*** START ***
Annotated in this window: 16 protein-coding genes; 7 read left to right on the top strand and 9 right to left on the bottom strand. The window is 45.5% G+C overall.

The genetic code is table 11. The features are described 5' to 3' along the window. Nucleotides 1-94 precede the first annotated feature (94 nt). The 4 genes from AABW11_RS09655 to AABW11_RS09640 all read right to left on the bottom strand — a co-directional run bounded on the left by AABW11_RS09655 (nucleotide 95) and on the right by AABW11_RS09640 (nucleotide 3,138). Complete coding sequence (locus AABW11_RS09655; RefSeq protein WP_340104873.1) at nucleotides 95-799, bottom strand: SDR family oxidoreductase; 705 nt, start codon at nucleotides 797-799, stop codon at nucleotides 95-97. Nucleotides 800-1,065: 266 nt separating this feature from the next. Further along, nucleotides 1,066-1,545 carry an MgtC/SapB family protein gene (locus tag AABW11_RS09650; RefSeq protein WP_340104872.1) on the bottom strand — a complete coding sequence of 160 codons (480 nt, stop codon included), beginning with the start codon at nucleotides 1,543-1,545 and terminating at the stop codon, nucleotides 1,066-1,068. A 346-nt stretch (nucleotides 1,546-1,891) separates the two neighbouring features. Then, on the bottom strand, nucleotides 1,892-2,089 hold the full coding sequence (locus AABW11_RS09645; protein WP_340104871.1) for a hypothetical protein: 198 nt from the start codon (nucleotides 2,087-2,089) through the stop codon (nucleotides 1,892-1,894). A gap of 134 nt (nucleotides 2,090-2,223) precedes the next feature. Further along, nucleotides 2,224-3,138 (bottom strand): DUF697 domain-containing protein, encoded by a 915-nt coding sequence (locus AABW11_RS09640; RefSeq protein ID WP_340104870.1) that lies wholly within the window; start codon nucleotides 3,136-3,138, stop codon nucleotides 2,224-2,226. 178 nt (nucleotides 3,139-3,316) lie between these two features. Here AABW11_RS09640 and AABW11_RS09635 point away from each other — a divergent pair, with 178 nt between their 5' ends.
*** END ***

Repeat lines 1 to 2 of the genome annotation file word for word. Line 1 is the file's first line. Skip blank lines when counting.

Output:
Annotated in this window: 16 protein-coding genes; 7 read left to right on the top strand and 9 right to left on the bottom strand. The window is 45.5% G+C overall.

The genetic code is table 11. The features are described 5' to 3' along the window. Nucleotides 1-94 precede the first annotated feature (94 nt). The 4 genes from AABW11_RS09655 to AABW11_RS09640 all read right to left on the bottom strand — a co-directional run bounded on the left by AABW11_RS09655 (nucleotide 95) and on the right by AABW11_RS09640 (nucleotide 3,138). Complete coding sequence (locus AABW11_RS09655; RefSeq protein WP_340104873.1) at nucleotides 95-799, bottom strand: SDR family oxidoreductase; 705 nt, start codon at nucleotides 797-799, stop codon at nucleotides 95-97. Nucleotides 800-1,065: 266 nt separating this feature from the next. Further along, nucleotides 1,066-1,545 carry an MgtC/SapB family protein gene (locus tag AABW11_RS09650; RefSeq protein WP_340104872.1) on the bottom strand — a complete coding sequence of 160 codons (480 nt, stop codon included), beginning with the start codon at nucleotides 1,543-1,545 and terminating at the stop codon, nucleotides 1,066-1,068. A 346-nt stretch (nucleotides 1,546-1,891) separates the two neighbouring features. Then, on the bottom strand, nucleotides 1,892-2,089 hold the full coding sequence (locus AABW11_RS09645; protein WP_340104871.1) for a hypothetical protein: 198 nt from the start codon (nucleotides 2,087-2,089) through the stop codon (nucleotides 1,892-1,894). A gap of 134 nt (nucleotides 2,090-2,223) precedes the next feature. Further along, nucleotides 2,224-3,138 (bottom strand): DUF697 domain-containing protein, encoded by a 915-nt coding sequence (locus AABW11_RS09640; RefSeq protein ID WP_340104870.1) that lies wholly within the window; start codon nucleotides 3,136-3,138, stop codon nucleotides 2,224-2,226. 178 nt (nucleotides 3,139-3,316) lie between these two features. Here AABW11_RS09640 and AABW11_RS09635 point away from each other — a divergent pair, with 178 nt between their 5' ends.